King Street Business Not Affected By Transit Pilot Project, Report Says
A new city report on the controversial King Street Transit Pilot project finds business on the street has not been negatively affected.
The monthly city figures for the project — launched in November in an effort to improve traffic flow along the downtown street by rerouting private vehicles — paint a rosy picture. Weekday streetcar ridership along the pilot route was up 16%, while streetcar travel times along the pilot's Bathurst and Jarvis stretch were down by four to five minutes on average.
The most contentious figures in the survey include car travel time. Though the project calls for vehicles to be rerouted away from King, the report said car travel times were still not affected. It also finds businesses along the affected route have not been significantly impacted.
"Preliminary findings indicate that customer spending since the pilot began is in line with seasonal spending patterns over the past three years," the report says.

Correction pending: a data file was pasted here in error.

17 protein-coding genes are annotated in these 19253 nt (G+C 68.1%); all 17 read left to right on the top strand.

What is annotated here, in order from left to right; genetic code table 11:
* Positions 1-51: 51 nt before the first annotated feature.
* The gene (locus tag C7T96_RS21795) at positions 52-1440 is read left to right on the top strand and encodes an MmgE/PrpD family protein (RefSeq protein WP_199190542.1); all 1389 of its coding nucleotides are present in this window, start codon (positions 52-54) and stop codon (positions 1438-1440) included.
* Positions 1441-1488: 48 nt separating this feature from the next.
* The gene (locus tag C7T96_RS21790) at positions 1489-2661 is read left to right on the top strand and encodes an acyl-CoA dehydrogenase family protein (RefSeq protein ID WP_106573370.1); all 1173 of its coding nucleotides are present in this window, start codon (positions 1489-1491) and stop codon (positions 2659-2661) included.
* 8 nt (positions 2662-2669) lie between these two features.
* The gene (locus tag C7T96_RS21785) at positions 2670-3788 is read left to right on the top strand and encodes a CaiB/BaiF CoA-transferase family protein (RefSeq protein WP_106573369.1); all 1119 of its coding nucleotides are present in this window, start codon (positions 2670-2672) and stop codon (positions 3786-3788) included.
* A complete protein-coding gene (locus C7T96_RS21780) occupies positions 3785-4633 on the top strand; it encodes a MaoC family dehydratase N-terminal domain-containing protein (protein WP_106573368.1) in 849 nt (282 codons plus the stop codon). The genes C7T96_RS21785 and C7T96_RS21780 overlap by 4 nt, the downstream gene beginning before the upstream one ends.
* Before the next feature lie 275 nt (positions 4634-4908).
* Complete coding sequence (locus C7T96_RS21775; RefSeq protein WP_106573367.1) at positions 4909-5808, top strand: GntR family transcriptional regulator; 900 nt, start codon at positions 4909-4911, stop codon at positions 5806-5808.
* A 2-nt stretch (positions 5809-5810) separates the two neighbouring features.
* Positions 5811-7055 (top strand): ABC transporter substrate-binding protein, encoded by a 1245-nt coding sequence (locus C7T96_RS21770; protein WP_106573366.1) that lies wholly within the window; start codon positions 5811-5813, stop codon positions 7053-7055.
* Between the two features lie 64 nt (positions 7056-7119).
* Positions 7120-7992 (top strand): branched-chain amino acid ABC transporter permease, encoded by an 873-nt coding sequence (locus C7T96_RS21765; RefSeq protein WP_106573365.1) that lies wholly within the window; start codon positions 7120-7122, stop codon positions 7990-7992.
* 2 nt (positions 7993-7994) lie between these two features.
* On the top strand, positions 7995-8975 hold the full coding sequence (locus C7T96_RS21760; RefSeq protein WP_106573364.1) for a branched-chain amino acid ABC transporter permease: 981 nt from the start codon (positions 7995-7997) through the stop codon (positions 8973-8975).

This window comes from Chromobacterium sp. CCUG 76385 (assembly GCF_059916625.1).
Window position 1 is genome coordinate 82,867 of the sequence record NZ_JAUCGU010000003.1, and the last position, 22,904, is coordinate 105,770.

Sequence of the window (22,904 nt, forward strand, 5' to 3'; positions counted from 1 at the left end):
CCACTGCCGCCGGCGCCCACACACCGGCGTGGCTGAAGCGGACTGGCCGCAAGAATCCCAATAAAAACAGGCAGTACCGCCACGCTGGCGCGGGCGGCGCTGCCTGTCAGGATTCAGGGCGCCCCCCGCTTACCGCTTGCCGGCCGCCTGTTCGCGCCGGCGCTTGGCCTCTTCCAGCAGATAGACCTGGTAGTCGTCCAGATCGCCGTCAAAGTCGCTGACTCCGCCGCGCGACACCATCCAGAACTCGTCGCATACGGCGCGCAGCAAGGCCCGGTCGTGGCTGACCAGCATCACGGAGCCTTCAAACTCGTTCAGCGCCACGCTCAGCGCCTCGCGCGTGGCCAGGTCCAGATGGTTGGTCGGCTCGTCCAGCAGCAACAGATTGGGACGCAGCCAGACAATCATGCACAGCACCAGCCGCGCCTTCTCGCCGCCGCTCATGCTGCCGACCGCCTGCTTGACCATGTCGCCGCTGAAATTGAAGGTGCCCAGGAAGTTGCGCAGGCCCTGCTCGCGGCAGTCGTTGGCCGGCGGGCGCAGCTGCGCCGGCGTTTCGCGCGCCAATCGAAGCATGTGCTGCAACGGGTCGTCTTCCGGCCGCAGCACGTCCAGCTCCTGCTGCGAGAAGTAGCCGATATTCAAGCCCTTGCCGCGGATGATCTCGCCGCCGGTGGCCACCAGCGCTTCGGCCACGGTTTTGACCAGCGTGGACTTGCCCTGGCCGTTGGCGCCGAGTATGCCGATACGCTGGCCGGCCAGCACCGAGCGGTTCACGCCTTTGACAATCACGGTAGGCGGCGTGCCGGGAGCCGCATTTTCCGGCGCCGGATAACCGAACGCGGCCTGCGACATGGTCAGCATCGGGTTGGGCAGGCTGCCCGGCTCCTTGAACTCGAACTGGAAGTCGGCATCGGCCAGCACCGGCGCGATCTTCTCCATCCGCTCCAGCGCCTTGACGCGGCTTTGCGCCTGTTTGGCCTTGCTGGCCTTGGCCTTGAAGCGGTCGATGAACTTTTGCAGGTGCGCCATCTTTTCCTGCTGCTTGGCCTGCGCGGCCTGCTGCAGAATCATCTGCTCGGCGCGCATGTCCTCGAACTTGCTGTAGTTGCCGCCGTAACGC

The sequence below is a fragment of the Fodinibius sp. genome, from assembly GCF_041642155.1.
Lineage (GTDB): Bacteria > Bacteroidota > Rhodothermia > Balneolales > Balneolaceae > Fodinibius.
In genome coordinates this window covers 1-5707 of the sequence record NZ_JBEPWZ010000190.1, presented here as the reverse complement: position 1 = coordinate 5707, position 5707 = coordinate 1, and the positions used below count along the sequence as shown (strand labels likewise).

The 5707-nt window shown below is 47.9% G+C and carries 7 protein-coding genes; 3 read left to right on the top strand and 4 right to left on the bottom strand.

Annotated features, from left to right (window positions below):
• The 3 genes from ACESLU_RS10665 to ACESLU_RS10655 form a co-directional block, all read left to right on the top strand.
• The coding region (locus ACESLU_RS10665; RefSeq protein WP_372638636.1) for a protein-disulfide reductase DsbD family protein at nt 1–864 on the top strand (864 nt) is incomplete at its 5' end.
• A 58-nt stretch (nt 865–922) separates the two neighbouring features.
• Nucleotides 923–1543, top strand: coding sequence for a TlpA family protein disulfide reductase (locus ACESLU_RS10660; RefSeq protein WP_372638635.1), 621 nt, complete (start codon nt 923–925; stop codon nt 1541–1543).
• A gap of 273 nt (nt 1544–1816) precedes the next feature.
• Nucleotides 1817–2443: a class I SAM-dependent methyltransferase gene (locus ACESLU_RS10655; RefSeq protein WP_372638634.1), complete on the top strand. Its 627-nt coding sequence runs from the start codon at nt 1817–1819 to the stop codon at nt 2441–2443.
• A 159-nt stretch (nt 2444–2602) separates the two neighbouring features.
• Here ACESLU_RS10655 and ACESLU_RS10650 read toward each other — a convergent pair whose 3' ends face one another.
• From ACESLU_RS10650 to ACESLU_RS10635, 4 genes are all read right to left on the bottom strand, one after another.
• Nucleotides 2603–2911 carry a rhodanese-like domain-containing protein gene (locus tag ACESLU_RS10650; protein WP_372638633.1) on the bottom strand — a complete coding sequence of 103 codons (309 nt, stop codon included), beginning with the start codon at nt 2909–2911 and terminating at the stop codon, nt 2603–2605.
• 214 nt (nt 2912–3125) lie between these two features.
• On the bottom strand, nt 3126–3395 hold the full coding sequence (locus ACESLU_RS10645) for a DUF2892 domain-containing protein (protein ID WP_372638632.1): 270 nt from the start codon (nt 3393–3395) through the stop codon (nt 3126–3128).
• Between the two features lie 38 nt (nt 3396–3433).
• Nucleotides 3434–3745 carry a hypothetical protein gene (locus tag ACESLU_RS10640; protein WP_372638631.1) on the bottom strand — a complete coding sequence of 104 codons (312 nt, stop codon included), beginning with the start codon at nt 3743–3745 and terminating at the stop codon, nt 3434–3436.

This last figure contradicts the complaints of several businesses along the route that have launched an online protest campaign. They said they experienced as much as a 50% drop in business during the pilot project period.
Following a January meeting with downtown businesses, the city attempted to address the criticism by introducing several changes, including two-hour free parking and additional parking spaces for side streets.
"We are dedicated to making sure King Street works for everyone," Mayor John Tory said in a January news release. "I believe these updates to the pilot will help transit riders, businesses and drivers. I remain committed to listening to everyone about this project and making changes where they make sense."